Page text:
Hamas’ leadership and political and diverse civil societies have historically endured the tests of statelessness and geographical permanence through dispersion, not concentration. They have maintained existence, if that is possible at all, within the “void” – not firm and fixed political geography. It is in the cracks between absence-presence and between the inside and the outside that they play out their politics.
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Inventing and reinventing
The prisoners (the quintessential example of the absent-present actor), the diaspora, Gaza, the West Bank, the inside in its entirety and the outre-mer (such as Hamas foreign-based posts – especially Damascus, until recently) all invent and reinvented polity within these contradictions.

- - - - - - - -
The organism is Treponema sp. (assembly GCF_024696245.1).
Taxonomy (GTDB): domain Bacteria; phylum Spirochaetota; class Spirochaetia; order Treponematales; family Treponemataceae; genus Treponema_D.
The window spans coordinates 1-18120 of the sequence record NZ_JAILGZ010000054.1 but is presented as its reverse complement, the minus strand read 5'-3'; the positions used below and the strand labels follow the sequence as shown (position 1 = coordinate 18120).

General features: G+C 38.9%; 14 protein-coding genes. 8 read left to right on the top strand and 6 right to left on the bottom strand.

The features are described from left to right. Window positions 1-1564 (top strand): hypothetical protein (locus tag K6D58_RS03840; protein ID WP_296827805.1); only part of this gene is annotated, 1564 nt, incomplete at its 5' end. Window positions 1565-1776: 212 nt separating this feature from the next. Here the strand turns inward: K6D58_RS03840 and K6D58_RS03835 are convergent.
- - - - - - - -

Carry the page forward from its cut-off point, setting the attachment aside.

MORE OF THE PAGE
The tests and the contests of this reinvented politics in the bosom of contradictions have always presented Hamas’ project with perilous dimensions. However, the opportunities outweigh the perils: the resulting creative tension meant monopoly of power is not possible. Precisely, Hamas has reproduced its polity based on a division of labour. In that division, the Meshaal political bureau shared power with Gaza, and both referred to an extensive constituency, including in Israeli prisons.
Today, the contests multiply because the test faced by Hamas regards the collapse of the division of labour and divisive geography, both of which created a pilloried polity, specialised cadres and a pluralist civil society.